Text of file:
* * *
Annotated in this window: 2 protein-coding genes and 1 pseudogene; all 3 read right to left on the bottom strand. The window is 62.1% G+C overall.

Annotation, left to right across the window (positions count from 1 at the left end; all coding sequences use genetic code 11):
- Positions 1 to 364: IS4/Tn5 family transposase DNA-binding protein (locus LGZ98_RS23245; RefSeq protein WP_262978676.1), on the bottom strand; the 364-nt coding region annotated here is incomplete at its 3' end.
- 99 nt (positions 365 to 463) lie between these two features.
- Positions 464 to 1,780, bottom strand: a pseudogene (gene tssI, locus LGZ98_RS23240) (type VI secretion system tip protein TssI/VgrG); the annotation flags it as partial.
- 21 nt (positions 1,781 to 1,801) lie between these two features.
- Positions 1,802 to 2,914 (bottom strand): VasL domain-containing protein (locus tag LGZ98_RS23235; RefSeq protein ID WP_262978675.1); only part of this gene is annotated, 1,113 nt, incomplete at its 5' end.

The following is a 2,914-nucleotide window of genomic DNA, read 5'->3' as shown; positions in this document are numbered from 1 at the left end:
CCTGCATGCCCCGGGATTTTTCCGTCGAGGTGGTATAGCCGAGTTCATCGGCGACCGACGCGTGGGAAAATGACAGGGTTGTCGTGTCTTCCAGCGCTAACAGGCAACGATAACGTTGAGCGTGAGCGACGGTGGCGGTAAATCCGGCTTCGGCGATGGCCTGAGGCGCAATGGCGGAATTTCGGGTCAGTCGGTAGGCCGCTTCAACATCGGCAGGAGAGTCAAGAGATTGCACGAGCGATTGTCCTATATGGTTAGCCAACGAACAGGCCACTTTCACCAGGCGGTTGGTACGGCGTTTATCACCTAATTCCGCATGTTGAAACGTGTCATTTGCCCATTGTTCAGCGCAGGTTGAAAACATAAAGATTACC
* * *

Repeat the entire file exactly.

Annotated in this window: 2 protein-coding genes and 1 pseudogene; all 3 read right to left on the bottom strand. The window is 62.1% G+C overall.

Annotation, left to right across the window (positions count from 1 at the left end; all coding sequences use genetic code 11):
- Positions 1 to 364: IS4/Tn5 family transposase DNA-binding protein (locus LGZ98_RS23245; RefSeq protein WP_262978676.1), on the bottom strand; the 364-nt coding region annotated here is incomplete at its 3' end.
- 99 nt (positions 365 to 463) lie between these two features.
- Positions 464 to 1,780, bottom strand: a pseudogene (gene tssI, locus LGZ98_RS23240) (type VI secretion system tip protein TssI/VgrG); the annotation flags it as partial.
- 21 nt (positions 1,781 to 1,801) lie between these two features.
- Positions 1,802 to 2,914 (bottom strand): VasL domain-containing protein (locus tag LGZ98_RS23235; RefSeq protein ID WP_262978675.1); only part of this gene is annotated, 1,113 nt, incomplete at its 5' end.

The following is a 2,914-nucleotide window of genomic DNA, read 5'->3' as shown; positions in this document are numbered from 1 at the left end:
CCTGCATGCCCCGGGATTTTTCCGTCGAGGTGGTATAGCCGAGTTCATCGGCGACCGACGCGTGGGAAAATGACAGGGTTGTCGTGTCTTCCAGCGCTAACAGGCAACGATAACGTTGAGCGTGAGCGACGGTGGCGGTAAATCCGGCTTCGGCGATGGCCTGAGGCGCAATGGCGGAATTTCGGGTCAGTCGGTAGGCCGCTTCAACATCGGCAGGAGAGTCAAGAGATTGCACGAGCGATTGTCCTATATGGTTAGCCAACGAACAGGCCACTTTCACCAGGCGGTTGGTACGGCGTTTATCACCTAATTCCGCATGTTGAAACGTGTCATTTGCCCATTGTTCAGCGCAGGTTGAAAACATAAAGATTACC